Ever since I acquired a Vudoo Gun Works V-22 in 2019, I have spent countless range sessions shooting .22LR rimfire and became a match director for the NRL22 matches at my local range facility. In 2021, Vudoo Gun Works released a revision of their original V-22 action design dubbed the Three 60 which I wanted to acquire, and after a couple years I finally obtained one.
However, I did not obtain the Vudoo Gun Works Three 60 in a conventional manner. I ended up getting a Three 60 barrelled action by way of DI Precision, who installed the a MullerWorks barrel in-house (as opposed to Vudoo Gun Works).
The barrelled action ended up using an 8-groove MullerWorks with a 25″ finished length, a 1:13″ twist rate, and a straight contour length of 1.250″ (at the muzzle) without muzzle threads.
The aforementioned specifications are a deviation of what is currently offered by Vudoo Gun Works (from the ‘factory’), and one might ask, “Why did you opt for a ‘custom’ barrel on a Vudoo Three 60?”
Up until I received the Vudoo Three 60, my original Vudoo Gun Works V-22 Gen 1.2 (20″ MTU barrel) sat in a Masterpiece Arms Matrix Professional chassis and it did not balance well (even with additional chassis front weights) and was still rear heavy for my tastes. Since I wanted to get a Vudoo Three 60, I figured I would get a longer barrel to help balance the chassis. With that in mind I initially settled on a 22″ MTU (the longest barrel available from Vudoo at the time).
During the decision phase and committing to purchasing a the Three 60 barrelled action, Matthew Hui (better known as Womfat on YouTube) acquired a Three 60 with a custom barrel in 25″ length and thicker than MTU contour.
This prompted me to consider the custom barrel route and after a short while I realized it would make a lot of sense to go with a custom / non-standard Vudoo barrel option.
It was then I discovered DI Precision.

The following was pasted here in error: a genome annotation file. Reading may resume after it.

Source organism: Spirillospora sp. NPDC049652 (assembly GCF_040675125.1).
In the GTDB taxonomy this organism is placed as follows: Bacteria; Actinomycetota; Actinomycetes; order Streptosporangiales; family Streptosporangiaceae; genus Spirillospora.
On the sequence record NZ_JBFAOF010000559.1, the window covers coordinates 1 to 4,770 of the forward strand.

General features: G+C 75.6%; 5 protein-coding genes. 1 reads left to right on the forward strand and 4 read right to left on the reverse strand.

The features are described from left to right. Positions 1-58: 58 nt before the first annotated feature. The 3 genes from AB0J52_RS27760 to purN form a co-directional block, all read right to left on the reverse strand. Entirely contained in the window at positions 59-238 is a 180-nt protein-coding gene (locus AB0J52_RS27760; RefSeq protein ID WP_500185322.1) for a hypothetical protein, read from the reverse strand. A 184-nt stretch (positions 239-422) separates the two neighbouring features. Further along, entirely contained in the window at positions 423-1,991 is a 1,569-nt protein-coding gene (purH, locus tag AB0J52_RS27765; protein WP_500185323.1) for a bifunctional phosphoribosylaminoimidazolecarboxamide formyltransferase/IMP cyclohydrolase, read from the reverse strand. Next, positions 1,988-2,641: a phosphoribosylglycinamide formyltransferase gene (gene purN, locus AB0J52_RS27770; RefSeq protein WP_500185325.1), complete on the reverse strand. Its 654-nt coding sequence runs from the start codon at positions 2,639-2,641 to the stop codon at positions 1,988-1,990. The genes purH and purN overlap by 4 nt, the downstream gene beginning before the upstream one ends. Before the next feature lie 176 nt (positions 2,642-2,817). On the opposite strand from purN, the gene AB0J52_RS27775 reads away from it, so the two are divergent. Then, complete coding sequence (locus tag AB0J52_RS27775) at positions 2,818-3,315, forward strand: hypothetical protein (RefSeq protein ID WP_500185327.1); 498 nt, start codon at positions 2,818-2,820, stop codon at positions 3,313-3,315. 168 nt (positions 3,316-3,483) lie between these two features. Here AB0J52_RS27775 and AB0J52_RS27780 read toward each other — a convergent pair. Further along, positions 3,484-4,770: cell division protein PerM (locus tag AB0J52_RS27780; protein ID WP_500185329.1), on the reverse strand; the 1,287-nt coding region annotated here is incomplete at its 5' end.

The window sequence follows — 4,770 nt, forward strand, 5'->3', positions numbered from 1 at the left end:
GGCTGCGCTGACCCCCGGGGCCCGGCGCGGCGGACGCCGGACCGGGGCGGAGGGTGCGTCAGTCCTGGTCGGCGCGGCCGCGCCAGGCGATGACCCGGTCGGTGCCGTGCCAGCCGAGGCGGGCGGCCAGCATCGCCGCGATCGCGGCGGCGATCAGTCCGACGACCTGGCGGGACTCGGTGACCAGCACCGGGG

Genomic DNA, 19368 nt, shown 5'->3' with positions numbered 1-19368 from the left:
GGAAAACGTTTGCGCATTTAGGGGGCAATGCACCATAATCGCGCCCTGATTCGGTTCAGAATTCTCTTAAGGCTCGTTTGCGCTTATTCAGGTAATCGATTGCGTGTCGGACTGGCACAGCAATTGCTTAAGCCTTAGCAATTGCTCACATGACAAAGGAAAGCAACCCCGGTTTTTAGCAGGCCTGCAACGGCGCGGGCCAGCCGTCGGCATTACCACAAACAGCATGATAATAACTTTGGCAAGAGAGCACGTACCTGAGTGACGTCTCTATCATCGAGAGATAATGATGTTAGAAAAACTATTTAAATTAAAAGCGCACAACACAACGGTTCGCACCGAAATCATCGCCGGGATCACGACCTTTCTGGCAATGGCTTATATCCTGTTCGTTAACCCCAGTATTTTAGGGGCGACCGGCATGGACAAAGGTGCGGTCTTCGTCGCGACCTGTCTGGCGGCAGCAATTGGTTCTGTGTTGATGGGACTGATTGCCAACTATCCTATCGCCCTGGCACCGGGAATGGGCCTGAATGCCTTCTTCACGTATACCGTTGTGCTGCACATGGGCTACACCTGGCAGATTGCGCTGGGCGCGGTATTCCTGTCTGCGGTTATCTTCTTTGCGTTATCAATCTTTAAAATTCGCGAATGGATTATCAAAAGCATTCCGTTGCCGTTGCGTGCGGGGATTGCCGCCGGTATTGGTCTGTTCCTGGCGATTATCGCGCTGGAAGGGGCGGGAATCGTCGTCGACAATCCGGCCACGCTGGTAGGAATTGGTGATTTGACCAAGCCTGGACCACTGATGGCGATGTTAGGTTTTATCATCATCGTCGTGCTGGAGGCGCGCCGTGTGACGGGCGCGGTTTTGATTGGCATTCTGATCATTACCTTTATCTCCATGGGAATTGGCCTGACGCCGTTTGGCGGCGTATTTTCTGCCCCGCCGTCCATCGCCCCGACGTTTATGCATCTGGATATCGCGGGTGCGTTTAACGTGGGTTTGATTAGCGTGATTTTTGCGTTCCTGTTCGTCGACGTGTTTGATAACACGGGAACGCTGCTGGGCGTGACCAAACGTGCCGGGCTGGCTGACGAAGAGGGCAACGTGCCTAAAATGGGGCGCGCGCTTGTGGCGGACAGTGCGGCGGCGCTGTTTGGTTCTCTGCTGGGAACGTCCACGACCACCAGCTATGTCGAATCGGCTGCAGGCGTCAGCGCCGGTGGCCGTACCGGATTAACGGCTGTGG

I looked over the DI Precision web site product page for their Vudoo Three 60 barrelled actions and ended up giving DI Precision a call to get more information on the straight contour (as there were no specifications). After a phone conversation with David Lott of DI Precision, I discovered that they had a 1.125″ and a 1.250″ straight contour available which I could choose from.
During the discussion, David Lott also explained to me that the 22″ length I was planning on ordering is likely not the best route and he felt I should go with 25″ or even 26″. Essentially, the 25″+ barrels offered the best in balance and it was indicated that the velocity would be a bit more ideal for Lapua ammunition.
Furthermore, David of DI Precision convinced me to try out the 1:13″ twist rate rather than the traditional 1:16″. Based on his observations, the 1:13″ twist rate has been performing better than 1:16″, particularly beyond 100 yards.
This is how I ended up with a Vudoo Gun Works Three 60 action with a 25″ long MullerWorks barrel with a 1:13″ twist and a 1.250″ straight contour.
One notable item about this MullerWorks barrel is that it is an 8-groove, single-point cut barrel, which deviates from the 6-groove, single-point cut barrels used by Vudoo. To be even more precise, the MullerWorks barrel is an 8-groove modified. While the Internet is a great resource of information, there really isn’t much out there on 8-groove barrels except a few forum and blog posts.